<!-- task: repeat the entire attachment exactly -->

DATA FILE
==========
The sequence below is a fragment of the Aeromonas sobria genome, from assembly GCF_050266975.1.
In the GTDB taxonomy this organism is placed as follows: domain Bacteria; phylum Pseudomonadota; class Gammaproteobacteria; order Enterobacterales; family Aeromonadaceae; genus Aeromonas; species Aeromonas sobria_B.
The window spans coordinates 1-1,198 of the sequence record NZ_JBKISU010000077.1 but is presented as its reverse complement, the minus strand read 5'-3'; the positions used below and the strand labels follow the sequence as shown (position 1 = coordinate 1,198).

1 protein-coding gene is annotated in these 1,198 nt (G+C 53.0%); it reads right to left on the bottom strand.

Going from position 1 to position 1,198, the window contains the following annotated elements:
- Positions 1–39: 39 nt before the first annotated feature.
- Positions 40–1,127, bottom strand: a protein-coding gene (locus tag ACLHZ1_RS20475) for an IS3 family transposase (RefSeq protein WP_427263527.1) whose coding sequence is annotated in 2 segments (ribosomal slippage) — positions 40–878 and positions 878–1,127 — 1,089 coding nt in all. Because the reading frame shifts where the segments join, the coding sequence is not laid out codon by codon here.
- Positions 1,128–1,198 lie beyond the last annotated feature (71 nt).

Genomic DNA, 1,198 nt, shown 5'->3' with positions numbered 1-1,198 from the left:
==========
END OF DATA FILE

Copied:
The sequence below is a fragment of the Aeromonas sobria genome, from assembly GCF_050266975.1.
In the GTDB taxonomy this organism is placed as follows: domain Bacteria; phylum Pseudomonadota; class Gammaproteobacteria; order Enterobacterales; family Aeromonadaceae; genus Aeromonas; species Aeromonas sobria_B.
The window spans coordinates 1-1,198 of the sequence record NZ_JBKISU010000077.1 but is presented as its reverse complement, the minus strand read 5'-3'; the positions used below and the strand labels follow the sequence as shown (position 1 = coordinate 1,198).

1 protein-coding gene is annotated in these 1,198 nt (G+C 53.0%); it reads right to left on the bottom strand.

Going from position 1 to position 1,198, the window contains the following annotated elements:
- Positions 1–39: 39 nt before the first annotated feature.
- Positions 40–1,127, bottom strand: a protein-coding gene (locus tag ACLHZ1_RS20475) for an IS3 family transposase (RefSeq protein WP_427263527.1) whose coding sequence is annotated in 2 segments (ribosomal slippage) — positions 40–878 and positions 878–1,127 — 1,089 coding nt in all. Because the reading frame shifts where the segments join, the coding sequence is not laid out codon by codon here.
- Positions 1,128–1,198 lie beyond the last annotated feature (71 nt).

Genomic DNA, 1,198 nt, shown 5'->3' with positions numbered 1-1,198 from the left: